Quincy, MA – The proportion of firefighter deaths that have occurred during training has increased while the number of firefighter deaths overall has declined over the years, according to a National Fire Protection Association (NFPA) report.
NFPA’s report finds that 100 firefighters died while engaged in training-related activities from 1996 through 2005, accounting for 10 percent of all on-duty firefighter deaths.
Of these 100 victims, 47 were local volunteer firefighters, 39 were local career firefighters, and the remaining 14 were from other organizations.
“Training is an essential part of fire department operations and it is worrisome that the training proportion of firefighter deaths has increased,” said Rita F. Fahy, Ph.D., manager of fire databases and systems for NFPA. “Firefighting is a dangerous profession and to see deaths occurring due to activities that are meant to prevent death and injury is distressing.”
The largest number of firefighters died while participating in apparatus and equipment drills, accounting for 36 deaths. Twenty-one of the 36 firefighters who died during this activity suffered sudden cardiac death. The second largest number of training deaths over the 10-year period occurred while firefighters were taking part in an activity meant to promote health – 30 died during physical fitness training. Twenty-three of the deaths during physical fitness training were attributed to cardiac events.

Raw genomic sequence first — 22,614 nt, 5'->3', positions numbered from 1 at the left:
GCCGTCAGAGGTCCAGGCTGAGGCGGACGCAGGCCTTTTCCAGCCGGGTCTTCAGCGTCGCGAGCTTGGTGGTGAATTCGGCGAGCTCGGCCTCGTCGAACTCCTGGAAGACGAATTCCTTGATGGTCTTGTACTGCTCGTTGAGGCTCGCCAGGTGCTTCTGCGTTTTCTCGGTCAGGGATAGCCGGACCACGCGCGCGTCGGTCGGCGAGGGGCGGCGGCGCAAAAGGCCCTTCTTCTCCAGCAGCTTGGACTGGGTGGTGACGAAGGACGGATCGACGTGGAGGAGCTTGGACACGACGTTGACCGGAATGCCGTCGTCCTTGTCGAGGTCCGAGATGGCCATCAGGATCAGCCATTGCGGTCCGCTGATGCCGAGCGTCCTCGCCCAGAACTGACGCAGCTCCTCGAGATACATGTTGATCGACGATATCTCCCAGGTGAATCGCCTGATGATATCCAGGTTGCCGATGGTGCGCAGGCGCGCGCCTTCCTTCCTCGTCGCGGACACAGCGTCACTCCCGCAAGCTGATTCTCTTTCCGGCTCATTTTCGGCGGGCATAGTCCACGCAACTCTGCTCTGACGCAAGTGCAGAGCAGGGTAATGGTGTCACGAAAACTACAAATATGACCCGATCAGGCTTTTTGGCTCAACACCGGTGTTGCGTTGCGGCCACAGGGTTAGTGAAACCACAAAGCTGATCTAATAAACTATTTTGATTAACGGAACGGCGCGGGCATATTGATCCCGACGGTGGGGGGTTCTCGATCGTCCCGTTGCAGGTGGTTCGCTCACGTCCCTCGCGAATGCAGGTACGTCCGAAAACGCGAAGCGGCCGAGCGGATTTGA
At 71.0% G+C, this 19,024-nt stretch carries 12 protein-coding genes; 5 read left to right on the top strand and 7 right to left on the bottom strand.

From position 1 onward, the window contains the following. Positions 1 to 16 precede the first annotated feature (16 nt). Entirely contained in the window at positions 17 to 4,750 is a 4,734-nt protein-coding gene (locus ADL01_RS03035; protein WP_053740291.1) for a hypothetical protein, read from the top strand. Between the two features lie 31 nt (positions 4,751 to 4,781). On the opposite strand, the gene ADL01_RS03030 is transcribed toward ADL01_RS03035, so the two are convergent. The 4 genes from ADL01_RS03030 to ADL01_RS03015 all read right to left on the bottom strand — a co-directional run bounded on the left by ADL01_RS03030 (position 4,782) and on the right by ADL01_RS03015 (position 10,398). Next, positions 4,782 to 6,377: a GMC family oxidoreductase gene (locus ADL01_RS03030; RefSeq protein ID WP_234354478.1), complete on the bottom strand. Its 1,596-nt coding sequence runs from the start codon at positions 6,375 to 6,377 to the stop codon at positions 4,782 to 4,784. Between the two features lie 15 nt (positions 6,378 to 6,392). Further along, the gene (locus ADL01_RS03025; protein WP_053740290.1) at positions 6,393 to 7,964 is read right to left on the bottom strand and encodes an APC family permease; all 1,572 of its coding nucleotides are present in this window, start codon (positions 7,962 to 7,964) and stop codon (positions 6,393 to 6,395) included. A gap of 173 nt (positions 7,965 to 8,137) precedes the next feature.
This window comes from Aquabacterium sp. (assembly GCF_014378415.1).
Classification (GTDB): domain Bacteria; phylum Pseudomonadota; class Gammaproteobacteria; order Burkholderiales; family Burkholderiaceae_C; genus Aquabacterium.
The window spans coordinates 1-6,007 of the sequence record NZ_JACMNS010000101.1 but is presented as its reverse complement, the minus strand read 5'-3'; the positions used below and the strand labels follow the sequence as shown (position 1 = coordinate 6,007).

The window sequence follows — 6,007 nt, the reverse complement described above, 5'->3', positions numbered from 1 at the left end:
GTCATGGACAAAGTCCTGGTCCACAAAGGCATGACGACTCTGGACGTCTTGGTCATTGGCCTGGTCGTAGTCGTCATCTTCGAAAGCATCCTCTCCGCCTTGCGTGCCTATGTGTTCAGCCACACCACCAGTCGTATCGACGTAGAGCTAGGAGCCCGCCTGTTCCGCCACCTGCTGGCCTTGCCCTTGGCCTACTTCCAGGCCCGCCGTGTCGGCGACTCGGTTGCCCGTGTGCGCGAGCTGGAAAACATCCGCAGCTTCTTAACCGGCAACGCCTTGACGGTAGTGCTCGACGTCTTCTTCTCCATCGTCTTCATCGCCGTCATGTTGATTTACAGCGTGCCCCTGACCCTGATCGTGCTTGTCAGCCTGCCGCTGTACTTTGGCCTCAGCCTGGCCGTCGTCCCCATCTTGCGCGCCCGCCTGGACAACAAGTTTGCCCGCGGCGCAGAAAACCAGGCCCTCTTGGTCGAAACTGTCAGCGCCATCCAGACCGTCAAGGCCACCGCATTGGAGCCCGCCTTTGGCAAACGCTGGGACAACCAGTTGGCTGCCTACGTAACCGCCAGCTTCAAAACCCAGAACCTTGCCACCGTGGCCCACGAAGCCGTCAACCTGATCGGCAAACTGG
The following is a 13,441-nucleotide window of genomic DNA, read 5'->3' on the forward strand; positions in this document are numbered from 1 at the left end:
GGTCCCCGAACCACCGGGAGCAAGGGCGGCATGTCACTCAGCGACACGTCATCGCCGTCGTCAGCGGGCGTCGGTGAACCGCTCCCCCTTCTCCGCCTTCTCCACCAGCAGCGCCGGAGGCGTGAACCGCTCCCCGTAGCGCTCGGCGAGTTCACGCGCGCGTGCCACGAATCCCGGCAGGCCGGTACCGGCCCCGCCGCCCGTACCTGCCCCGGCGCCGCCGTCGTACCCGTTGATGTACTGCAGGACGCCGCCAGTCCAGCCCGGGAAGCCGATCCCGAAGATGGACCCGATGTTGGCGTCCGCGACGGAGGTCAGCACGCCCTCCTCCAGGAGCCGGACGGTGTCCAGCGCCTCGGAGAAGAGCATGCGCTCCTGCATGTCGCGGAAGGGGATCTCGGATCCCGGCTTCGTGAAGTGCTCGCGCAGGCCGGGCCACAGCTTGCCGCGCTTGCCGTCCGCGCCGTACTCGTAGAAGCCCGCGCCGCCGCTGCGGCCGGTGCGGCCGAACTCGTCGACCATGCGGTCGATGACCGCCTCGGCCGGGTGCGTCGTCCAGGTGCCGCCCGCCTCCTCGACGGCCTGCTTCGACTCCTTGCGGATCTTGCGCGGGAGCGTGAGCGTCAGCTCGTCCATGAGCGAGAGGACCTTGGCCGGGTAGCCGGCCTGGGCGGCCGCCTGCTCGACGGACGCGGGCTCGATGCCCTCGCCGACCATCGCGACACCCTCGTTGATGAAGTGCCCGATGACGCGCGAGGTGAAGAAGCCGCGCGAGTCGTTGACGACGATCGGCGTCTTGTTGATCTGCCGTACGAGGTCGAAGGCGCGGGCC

Sudden cardiac death (usually heart attacks) is the number one cause of firefighter fatalities overall and the same is true for those during training. Just over half of the firefighters who died while training during the 10-year period died, due to cardiac events. According to the study, sudden cardiac death was responsible for 53 of the 100 deaths.
“It is our hope that this 10-year study will help prevent future deaths by identifying areas where training safety can be improved,” said Fahy.
Each year NFPA issues an in-depth report on firefighter fatalities in the United States. The new 10-year analysis on deaths related to training utilizes information from these broader annual studies that cover overall firefighter fatalities in the U.S.
NFPA publishes a range of standards that provide guidelines for safely conducting firefighter training and address health issues. NFPA 1403, Standard on Live Fire Training Evolutions describes a process for conducting live fire training evolutions to ensure that they are conducted in safe facilities and that the exposure to health and safety hazards for the firefighters receiving the training is minimized. NFPA 1582, Standard on Comprehensive Occupational Medical Program for Fire Departments contains descriptive requirements for a comprehensive occupational medical program.
For more information, visit http://www.nfpa.org.